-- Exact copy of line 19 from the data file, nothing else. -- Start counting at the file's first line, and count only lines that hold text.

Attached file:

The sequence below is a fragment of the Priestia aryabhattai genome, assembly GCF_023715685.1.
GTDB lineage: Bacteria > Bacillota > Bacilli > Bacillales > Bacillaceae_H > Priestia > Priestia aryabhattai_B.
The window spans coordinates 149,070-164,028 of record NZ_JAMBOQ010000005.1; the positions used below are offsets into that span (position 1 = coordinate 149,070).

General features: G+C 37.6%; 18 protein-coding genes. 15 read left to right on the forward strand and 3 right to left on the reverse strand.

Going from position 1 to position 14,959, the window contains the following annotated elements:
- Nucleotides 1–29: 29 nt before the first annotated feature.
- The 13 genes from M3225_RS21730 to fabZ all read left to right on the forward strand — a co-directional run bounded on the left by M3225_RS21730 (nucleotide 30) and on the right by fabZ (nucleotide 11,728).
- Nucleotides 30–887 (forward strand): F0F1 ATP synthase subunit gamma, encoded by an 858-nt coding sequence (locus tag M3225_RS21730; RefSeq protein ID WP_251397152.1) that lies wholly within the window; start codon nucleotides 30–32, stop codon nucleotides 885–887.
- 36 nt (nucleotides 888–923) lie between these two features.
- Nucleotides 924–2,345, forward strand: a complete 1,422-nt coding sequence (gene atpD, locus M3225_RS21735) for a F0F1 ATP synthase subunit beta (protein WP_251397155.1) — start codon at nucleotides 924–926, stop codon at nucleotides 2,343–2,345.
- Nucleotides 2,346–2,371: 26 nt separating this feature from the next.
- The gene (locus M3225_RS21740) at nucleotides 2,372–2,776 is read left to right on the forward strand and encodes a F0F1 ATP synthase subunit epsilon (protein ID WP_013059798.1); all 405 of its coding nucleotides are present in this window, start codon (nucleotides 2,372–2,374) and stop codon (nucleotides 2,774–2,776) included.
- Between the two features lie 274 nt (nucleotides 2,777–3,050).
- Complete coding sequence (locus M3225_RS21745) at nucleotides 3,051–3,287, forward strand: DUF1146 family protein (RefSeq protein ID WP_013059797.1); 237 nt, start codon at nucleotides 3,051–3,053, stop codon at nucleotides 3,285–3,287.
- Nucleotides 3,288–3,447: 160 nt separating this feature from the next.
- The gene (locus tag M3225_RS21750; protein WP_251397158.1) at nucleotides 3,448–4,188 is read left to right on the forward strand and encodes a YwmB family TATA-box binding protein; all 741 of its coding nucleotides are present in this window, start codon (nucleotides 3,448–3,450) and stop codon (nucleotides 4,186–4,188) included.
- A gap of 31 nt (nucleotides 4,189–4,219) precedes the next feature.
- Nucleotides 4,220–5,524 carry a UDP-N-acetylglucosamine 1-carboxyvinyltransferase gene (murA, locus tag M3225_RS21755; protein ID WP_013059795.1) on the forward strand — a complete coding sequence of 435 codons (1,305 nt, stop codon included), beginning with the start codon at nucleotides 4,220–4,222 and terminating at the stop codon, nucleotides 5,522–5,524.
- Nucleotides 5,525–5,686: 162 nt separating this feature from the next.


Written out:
- Nucleotides 5,525–5,686: 162 nt separating this feature from the next.